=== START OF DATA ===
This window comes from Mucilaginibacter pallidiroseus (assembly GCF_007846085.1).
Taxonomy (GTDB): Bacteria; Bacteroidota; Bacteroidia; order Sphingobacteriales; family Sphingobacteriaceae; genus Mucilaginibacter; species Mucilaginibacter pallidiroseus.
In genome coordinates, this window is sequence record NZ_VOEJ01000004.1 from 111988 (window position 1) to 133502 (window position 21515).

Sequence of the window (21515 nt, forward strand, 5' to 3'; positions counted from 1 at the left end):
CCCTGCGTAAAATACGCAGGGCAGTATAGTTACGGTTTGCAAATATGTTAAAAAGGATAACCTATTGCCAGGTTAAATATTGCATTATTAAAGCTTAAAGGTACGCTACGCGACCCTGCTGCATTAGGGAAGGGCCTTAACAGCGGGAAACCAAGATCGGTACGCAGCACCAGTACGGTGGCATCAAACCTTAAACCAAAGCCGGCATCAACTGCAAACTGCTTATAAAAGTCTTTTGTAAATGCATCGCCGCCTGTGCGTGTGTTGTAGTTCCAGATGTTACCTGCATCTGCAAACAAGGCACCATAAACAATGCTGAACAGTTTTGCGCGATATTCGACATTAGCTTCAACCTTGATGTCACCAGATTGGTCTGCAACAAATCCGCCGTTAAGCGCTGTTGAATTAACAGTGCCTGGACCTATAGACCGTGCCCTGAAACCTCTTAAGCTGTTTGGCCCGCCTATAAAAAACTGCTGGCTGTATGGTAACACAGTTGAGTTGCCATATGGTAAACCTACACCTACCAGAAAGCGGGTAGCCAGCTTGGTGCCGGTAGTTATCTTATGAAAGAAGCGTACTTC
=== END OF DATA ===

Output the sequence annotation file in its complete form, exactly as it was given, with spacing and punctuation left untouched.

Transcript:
This window comes from Mucilaginibacter pallidiroseus (assembly GCF_007846085.1).
Taxonomy (GTDB): Bacteria; Bacteroidota; Bacteroidia; order Sphingobacteriales; family Sphingobacteriaceae; genus Mucilaginibacter; species Mucilaginibacter pallidiroseus.
In genome coordinates, this window is sequence record NZ_VOEJ01000004.1 from 111988 (window position 1) to 133502 (window position 21515).

Sequence of the window (21515 nt, forward strand, 5' to 3'; positions counted from 1 at the left end):
CCCTGCGTAAAATACGCAGGGCAGTATAGTTACGGTTTGCAAATATGTTAAAAAGGATAACCTATTGCCAGGTTAAATATTGCATTATTAAAGCTTAAAGGTACGCTACGCGACCCTGCTGCATTAGGGAAGGGCCTTAACAGCGGGAAACCAAGATCGGTACGCAGCACCAGTACGGTGGCATCAAACCTTAAACCAAAGCCGGCATCAACTGCAAACTGCTTATAAAAGTCTTTTGTAAATGCATCGCCGCCTGTGCGTGTGTTGTAGTTCCAGATGTTACCTGCATCTGCAAACAAGGCACCATAAACAATGCTGAACAGTTTTGCGCGATATTCGACATTAGCTTCAACCTTGATGTCACCAGATTGGTCTGCAACAAATCCGCCGTTAAGCGCTGTTGAATTAACAGTGCCTGGACCTATAGACCGTGCCCTGAAACCTCTTAAGCTGTTTGGCCCGCCTATAAAAAACTGCTGGCTGTATGGTAACACAGTTGAGTTGCCATATGGTAAACCTACACCTACCAGAAAGCGGGTAGCCAGCTTGGTGCCGGTAGTTATCTTATGAAAGAAGCGTACTTC